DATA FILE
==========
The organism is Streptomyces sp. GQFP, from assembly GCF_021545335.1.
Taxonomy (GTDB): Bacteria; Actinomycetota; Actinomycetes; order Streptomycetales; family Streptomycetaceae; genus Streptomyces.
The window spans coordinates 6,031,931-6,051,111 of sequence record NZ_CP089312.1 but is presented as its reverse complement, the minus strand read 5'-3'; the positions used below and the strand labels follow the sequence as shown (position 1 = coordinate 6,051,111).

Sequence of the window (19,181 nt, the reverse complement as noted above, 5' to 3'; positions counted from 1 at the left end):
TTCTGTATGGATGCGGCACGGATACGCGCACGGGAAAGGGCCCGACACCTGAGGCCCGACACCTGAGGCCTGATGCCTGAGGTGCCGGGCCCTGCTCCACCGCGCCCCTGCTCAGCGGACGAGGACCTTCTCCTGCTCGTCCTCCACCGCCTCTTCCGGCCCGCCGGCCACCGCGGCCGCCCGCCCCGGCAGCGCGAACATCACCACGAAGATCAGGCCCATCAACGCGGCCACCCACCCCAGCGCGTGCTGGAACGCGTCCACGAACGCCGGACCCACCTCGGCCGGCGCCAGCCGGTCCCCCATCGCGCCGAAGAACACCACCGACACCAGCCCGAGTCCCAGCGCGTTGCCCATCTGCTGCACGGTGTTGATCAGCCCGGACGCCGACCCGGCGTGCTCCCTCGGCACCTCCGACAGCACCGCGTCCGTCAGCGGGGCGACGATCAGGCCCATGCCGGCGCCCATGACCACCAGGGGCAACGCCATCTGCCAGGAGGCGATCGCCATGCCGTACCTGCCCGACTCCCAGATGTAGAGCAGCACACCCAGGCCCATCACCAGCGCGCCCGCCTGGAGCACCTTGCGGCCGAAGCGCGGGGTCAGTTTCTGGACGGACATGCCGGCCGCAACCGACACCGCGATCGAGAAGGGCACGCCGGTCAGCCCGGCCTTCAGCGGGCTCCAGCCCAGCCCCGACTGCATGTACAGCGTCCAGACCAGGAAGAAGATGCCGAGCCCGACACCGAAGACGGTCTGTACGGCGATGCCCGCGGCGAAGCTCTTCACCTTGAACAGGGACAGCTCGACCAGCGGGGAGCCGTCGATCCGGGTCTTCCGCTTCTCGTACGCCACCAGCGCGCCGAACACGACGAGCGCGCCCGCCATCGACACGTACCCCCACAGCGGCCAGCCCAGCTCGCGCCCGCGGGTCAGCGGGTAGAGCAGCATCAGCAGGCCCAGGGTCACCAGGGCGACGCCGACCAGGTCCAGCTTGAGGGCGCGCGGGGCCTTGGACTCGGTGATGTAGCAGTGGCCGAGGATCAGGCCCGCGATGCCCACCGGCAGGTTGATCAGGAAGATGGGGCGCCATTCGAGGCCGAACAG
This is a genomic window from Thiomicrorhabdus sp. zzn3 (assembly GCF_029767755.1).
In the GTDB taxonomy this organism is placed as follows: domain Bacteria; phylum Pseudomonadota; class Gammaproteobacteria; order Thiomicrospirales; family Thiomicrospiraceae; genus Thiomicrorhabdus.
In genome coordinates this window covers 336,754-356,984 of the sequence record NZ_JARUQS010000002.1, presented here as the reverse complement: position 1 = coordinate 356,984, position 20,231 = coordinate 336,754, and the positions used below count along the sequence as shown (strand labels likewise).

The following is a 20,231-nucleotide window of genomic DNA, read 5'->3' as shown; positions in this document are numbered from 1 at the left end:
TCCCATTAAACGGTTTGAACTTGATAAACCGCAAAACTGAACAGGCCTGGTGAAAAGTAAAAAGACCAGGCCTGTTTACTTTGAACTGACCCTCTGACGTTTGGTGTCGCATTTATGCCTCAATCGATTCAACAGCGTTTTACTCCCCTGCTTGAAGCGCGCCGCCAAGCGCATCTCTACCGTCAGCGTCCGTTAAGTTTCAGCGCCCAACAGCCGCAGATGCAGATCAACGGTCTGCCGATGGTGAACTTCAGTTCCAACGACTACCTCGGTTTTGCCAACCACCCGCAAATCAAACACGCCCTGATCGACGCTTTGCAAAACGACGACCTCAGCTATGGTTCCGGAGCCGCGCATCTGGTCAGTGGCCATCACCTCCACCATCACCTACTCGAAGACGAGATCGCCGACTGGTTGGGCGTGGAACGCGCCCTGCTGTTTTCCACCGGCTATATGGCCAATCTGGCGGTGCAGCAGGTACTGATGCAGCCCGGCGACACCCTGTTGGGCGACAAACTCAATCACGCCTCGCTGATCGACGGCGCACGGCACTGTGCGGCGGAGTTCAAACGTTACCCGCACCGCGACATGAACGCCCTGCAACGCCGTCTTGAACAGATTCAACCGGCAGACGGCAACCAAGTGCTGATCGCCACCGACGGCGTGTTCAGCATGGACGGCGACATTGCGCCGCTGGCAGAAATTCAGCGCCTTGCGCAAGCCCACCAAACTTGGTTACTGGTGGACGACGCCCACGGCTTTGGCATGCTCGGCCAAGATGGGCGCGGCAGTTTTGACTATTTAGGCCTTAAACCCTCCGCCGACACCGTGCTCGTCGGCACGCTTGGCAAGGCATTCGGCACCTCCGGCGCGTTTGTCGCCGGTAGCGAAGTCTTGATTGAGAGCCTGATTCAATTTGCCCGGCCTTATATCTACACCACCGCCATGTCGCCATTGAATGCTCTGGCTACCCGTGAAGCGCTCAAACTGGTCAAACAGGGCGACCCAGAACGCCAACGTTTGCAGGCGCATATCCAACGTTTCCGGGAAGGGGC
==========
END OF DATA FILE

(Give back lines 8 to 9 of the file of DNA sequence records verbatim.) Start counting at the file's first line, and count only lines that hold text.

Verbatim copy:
In genome coordinates this window covers 336,754-356,984 of the sequence record NZ_JARUQS010000002.1, presented here as the reverse complement: position 1 = coordinate 356,984, position 20,231 = coordinate 336,754, and the positions used below count along the sequence as shown (strand labels likewise).

The following is a 20,231-nucleotide window of genomic DNA, read 5'->3' as shown; positions in this document are numbered from 1 at the left end: